COLUMBIA --- Aiken County's infant mortality rate of 9.8 babies per 1,000 live births exceeds the state rate, which has crept up a tenth of a point to 8.5, according to new data from the South Carolina Department of Health and Environmental Control.
The new rate for Aiken County reflects a trend over several years, in which the county has usually suffered a higher rate than the state as a whole. From 2001-2007, Aiken County's average infant death rate was 10.6, while the state's was 8.9.
Of 62,933 babies born in South Carolina during 2007, the most recent year available, 538 babies died before turning 1 year old. Premature births and low birth weight, in which a baby weighs less than 5 pounds 8 ounces, are the leading causes of death.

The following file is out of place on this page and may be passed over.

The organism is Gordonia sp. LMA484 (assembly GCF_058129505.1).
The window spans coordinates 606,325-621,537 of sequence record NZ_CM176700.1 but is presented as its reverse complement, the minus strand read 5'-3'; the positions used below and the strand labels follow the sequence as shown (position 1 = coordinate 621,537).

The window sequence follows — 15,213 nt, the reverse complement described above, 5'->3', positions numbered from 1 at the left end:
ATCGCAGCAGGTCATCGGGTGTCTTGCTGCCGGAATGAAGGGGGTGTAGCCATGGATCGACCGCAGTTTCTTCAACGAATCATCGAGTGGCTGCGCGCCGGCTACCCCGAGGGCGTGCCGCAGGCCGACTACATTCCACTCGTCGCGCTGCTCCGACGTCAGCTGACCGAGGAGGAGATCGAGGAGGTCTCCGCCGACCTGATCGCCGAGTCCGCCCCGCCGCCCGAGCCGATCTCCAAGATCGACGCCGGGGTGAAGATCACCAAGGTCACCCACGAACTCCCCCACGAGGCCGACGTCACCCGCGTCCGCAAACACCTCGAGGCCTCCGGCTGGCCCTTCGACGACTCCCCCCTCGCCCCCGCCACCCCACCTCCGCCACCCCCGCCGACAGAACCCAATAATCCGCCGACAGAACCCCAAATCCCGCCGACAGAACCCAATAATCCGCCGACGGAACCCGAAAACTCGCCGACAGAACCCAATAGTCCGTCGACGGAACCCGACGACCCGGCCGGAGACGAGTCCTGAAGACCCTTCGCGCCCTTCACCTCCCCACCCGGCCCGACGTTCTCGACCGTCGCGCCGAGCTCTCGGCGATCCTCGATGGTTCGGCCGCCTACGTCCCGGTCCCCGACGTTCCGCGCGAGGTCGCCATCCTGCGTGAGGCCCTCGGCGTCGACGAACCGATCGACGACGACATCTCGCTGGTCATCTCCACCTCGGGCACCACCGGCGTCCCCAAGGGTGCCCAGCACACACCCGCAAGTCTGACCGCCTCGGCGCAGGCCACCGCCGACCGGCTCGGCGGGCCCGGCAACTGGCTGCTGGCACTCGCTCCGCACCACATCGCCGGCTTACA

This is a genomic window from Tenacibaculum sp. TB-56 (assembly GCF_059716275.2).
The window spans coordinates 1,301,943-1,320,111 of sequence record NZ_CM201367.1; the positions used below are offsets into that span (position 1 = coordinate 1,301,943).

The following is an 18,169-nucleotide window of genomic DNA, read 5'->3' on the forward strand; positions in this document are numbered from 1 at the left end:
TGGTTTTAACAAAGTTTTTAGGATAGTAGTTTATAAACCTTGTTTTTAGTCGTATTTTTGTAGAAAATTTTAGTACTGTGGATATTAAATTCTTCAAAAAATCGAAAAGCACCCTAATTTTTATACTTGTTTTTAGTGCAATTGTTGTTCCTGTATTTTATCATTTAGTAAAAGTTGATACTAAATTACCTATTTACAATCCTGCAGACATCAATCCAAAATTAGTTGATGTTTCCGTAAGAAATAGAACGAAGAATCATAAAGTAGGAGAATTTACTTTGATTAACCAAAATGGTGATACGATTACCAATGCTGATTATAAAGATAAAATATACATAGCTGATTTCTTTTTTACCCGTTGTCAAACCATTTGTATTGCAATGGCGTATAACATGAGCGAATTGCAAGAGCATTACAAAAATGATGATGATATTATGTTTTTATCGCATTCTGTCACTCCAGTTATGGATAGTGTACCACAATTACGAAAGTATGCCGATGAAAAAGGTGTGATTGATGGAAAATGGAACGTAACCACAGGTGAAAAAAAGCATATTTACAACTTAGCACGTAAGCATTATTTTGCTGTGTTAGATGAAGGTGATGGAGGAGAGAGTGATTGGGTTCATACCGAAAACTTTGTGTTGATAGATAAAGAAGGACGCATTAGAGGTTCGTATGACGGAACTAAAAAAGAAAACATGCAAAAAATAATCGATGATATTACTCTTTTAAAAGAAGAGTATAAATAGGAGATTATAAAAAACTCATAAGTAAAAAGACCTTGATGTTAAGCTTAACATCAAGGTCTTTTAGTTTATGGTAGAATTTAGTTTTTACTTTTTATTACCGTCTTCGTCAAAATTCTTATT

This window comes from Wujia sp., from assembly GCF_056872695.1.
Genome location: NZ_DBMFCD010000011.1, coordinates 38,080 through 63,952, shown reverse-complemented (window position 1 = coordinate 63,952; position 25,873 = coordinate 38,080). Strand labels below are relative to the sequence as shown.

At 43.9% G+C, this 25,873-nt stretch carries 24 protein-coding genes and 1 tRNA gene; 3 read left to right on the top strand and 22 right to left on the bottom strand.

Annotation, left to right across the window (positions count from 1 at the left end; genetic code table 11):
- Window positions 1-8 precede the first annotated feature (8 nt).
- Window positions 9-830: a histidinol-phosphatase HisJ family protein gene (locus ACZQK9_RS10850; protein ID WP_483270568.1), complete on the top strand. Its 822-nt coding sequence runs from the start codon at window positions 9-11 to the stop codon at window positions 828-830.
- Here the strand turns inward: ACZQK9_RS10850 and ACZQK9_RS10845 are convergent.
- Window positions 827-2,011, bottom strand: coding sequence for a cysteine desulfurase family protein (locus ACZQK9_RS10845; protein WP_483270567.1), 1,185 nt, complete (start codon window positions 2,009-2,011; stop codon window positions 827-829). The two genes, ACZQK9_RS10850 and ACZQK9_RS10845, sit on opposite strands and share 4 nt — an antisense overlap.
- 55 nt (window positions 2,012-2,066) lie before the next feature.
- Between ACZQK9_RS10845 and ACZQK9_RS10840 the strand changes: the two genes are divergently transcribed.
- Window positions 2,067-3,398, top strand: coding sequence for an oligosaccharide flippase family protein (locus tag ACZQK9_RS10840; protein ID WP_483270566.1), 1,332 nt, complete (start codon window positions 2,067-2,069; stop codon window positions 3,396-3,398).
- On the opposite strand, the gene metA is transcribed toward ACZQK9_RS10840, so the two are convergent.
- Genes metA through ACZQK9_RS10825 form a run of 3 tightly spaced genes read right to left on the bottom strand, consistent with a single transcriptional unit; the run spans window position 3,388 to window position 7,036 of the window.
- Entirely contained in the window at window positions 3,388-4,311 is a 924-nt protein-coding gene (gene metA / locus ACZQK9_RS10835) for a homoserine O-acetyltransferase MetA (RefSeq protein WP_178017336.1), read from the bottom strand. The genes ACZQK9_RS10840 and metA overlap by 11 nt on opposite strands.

DHEC Commissioner Earl Hunter said the state's slight increase from 2006 to 2007 should be viewed as part of a trend spanning many years.
"There will naturally be fluctuation from year to year, but to get a real sense of whether progress is being made, you have to look at the numbers over the long term," he said, noting that the death rate has declined from 12.2 in 1988 to 8.5 in 2007.
Brenda Martin, the state's Bureau of Maternal and Child Health director, listed ways to reduce the risk of a baby dying before turning 1 year old.
- Women should consult with their doctor before becoming pregnant.
- Women who find out they are pregnant should visit a health care provider as soon possible.
- Pregnant women should eat a healthy diet and not smoke.
- To reduce Sudden Infant Death Syndrome, another leading cause, babies should be placed on their backs to sleep.